Fracking And The Milkshake Dilemma

Last week, the continuing legal battle between the energy industry and the environmental movement in the United States took a dramatic turn in favor of industry. A court in the state of Colorado ruled that cities and towns could not, under state law, ban fracking within their territorial boundaries.

Fracking (or hydraulic fracturing), of course, is the controversial practice of injecting water and chemical additives into the earth in order to extract energy products. The activity has been blamed for earthquakes, pollution of water tables, and other environmental maladies.

Although last week’s court decision applied solely to the town of Fort Collins, other Colorado municipalities had banned fracking as well. Voters in Lafayette and Longmont, for instance, had approved moratoria on such development activities.

Ironically, though, the court system may have paid the environmental movement a favor by overturning local bans on fracking operations. After all, such bans often fail to address the environmental effects of fracking when applied in a geographically piecemeal manner.

This dilemma was vividly illustrated in the film There Will Be Blood. The actor Daniel Day-Lewis played an oil prospector named Daniel Plainview, an entrepreneur who purchased several plots of land that were scattered across a region. By placing rigs on those individual plots, he accessed a massive oil field beneath the earth.

Eventually, a rival entrepreneur offered to sell Plainview his plot. Plainview replied that he no longer needed more land because he had already drained the entire oil field (including the oil that existed under his rival’s property) from his existing rigs. Plainview colorfully explained:

Drainage! Drainage, Eli, you boy. Drained dry. I’m so sorry. Here, if you have a milkshake, and I have a milkshake, and I have a straw. There it is, that’s a straw, you see? Watch it. Now, my straw reaches acroooooooss the room and starts to drink your milkshake. I… drink… your… milkshake! [sucking sound] I drink it up!

Plainview’s point was a simple one: geological formations and water tables extend across vast distances that lie underneath numerous cities and towns. Although a fracking ban in Fort Collins may hinder the extraction of some energy resources, the residents of the town would nevertheless suffer the effects of any regional environmental damage from fracking operations in neighboring towns.

In other words, if individuals are truly concerned about protecting the natural environment, they can far more effectively address their concerns through regional, statewide, or national legislation. So what can we expect from a municipality-by-municipality approach to banning energy operations? It simply will not suffice.

America and China: Two Peas Or One Chimerica?

It’s a nation with a mammoth economy, one that dwarfs its neighbors. Nevertheless, it’s also a nation that has been struggling with rates of economic growth that persistently under-perform expectations.

In addition, it’s a nation that must balance the dual priorities of economic vitality and environmental stewardship. Although its citizens demand jobs and prosperity, they also expect clean air, land, and water.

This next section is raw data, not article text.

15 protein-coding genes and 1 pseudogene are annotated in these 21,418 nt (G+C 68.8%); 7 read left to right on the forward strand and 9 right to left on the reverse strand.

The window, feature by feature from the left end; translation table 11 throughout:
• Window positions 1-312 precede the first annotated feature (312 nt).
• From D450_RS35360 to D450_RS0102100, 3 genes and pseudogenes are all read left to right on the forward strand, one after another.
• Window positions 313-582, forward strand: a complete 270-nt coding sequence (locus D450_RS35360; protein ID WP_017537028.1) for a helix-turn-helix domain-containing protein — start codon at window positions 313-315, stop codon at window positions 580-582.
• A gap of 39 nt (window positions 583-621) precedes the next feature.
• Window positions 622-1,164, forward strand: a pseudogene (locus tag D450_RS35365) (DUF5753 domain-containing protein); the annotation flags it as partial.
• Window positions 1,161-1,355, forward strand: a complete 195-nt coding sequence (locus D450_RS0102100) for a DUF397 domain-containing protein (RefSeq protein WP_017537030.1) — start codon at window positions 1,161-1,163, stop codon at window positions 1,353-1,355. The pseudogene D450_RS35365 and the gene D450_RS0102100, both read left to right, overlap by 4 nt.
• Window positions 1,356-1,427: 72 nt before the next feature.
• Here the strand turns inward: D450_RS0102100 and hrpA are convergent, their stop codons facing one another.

Finally, it’s a nation that has plunged head first into the online world of cyberspace, and yet it must balance the conflicting priorities of information accessibility and data security. Cyber attacks, in fact, have become as threatening to its well-being as traditional military assaults.

So which nation are we describing? America? Or China?

It’s America!

It’s America, isn’t it? After all, the United States still maintains the largest economy in the world. And yet its persistent federal budget deficits, global trade imbalances, and sluggish post-recession growth have led many to question the nation’s future economic prospects.

Yet American citizens demand high environmental standards, often choosing to sacrifice economic growth to protect their natural habitats. Energy fracking activities, for instance, have been banned in many areas because of concerns about toxic chemicals leaching into the water supply. And President Obama, under pressure from environmentalists, initially refused to approve a pipeline that would carry Canadian oil to the Gulf Coast refineries.

Furthermore, many believe that American firms like Amazon, Apple, Facebook, and Google represent the entrepreneurial strengths of the American capitalist system. And yet companies throughout the United States, as well as governmental entities, are now threatened by hackers and other cyber security threats.

So the nation (described above) must be America. Or must it?

No, It’s China!

Let’s consider, instead, the nation of China. It maintains the second largest economy in the world, and it is expected to overtake the United States in several years. But its economic growth has recently slowed into the single digits in percentage terms.

Furthermore, the Chinese people have recently begun to advocate strenuously in favor of environmental protection policies. The air quality in Beijing, for instance, has become so poor that Chinese and foreign citizens have begun to avoid the city entirely. And a recent case involving thousands of dead pigs, dumped in a river that produces drinking water for human consumption, has highlighted concerns regarding water pollution.

Meanwhile, China’s internet industry has been buzzing with excitement over the potential Initial Public Offering (IPO) of Alibaba Group, a firm that competes with both Amazon and E-Bay. Its IPO is anticipated to produce proceeds of $100 billion for Alibaba’s current owners, which would represent a global record for such transactions.

Finally, a high profile general in the Chinese Army recently joined his American colleagues by declaring that cyber security is a critical concern for both nations. Many noted the similarity between China’s and America’s positions regarding this issue.

Two Peas? Or One Chimerica?

So what is going on here? Why are the world’s greatest capitalist nation and its strongest communist nation increasingly finding such similarities in their economies and in their societies?